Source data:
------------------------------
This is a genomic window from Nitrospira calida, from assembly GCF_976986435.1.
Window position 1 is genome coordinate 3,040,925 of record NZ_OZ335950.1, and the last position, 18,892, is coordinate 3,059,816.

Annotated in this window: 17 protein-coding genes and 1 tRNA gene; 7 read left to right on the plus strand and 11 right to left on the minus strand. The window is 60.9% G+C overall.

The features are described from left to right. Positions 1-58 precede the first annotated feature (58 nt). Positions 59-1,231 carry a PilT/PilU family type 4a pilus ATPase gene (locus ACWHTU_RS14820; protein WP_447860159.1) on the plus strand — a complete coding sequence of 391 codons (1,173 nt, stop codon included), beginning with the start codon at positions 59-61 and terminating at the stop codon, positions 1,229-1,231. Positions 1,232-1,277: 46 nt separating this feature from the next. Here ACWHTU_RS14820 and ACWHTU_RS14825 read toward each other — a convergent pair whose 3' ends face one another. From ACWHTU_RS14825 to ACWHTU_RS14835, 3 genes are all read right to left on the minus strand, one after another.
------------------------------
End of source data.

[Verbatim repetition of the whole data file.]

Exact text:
This is a genomic window from Nitrospira calida, from assembly GCF_976986435.1.
Window position 1 is genome coordinate 3,040,925 of record NZ_OZ335950.1, and the last position, 18,892, is coordinate 3,059,816.

Annotated in this window: 17 protein-coding genes and 1 tRNA gene; 7 read left to right on the plus strand and 11 right to left on the minus strand. The window is 60.9% G+C overall.

The features are described from left to right. Positions 1-58 precede the first annotated feature (58 nt). Positions 59-1,231 carry a PilT/PilU family type 4a pilus ATPase gene (locus ACWHTU_RS14820; protein WP_447860159.1) on the plus strand — a complete coding sequence of 391 codons (1,173 nt, stop codon included), beginning with the start codon at positions 59-61 and terminating at the stop codon, positions 1,229-1,231. Positions 1,232-1,277: 46 nt separating this feature from the next. Here ACWHTU_RS14820 and ACWHTU_RS14825 read toward each other — a convergent pair whose 3' ends face one another. From ACWHTU_RS14825 to ACWHTU_RS14835, 3 genes are all read right to left on the minus strand, one after another.